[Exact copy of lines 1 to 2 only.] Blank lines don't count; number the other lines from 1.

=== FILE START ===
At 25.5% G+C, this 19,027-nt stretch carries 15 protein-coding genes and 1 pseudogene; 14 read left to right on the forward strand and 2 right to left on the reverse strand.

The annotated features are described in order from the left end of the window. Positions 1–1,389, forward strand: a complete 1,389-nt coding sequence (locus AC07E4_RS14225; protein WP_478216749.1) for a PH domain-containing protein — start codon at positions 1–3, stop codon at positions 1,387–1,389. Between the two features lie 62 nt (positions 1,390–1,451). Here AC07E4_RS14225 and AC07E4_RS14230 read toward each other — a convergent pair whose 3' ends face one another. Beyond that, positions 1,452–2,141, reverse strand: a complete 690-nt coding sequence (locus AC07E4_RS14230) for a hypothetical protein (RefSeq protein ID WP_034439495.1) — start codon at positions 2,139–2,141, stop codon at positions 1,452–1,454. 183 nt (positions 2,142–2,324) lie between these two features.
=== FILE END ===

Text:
At 25.5% G+C, this 19,027-nt stretch carries 15 protein-coding genes and 1 pseudogene; 14 read left to right on the forward strand and 2 right to left on the reverse strand.

The annotated features are described in order from the left end of the window. Positions 1–1,389, forward strand: a complete 1,389-nt coding sequence (locus AC07E4_RS14225; protein WP_478216749.1) for a PH domain-containing protein — start codon at positions 1–3, stop codon at positions 1,387–1,389. Between the two features lie 62 nt (positions 1,390–1,451). Here AC07E4_RS14225 and AC07E4_RS14230 read toward each other — a convergent pair whose 3' ends face one another. Beyond that, positions 1,452–2,141, reverse strand: a complete 690-nt coding sequence (locus AC07E4_RS14230) for a hypothetical protein (RefSeq protein ID WP_034439495.1) — start codon at positions 2,139–2,141, stop codon at positions 1,452–1,454. 183 nt (positions 2,142–2,324) lie between these two features.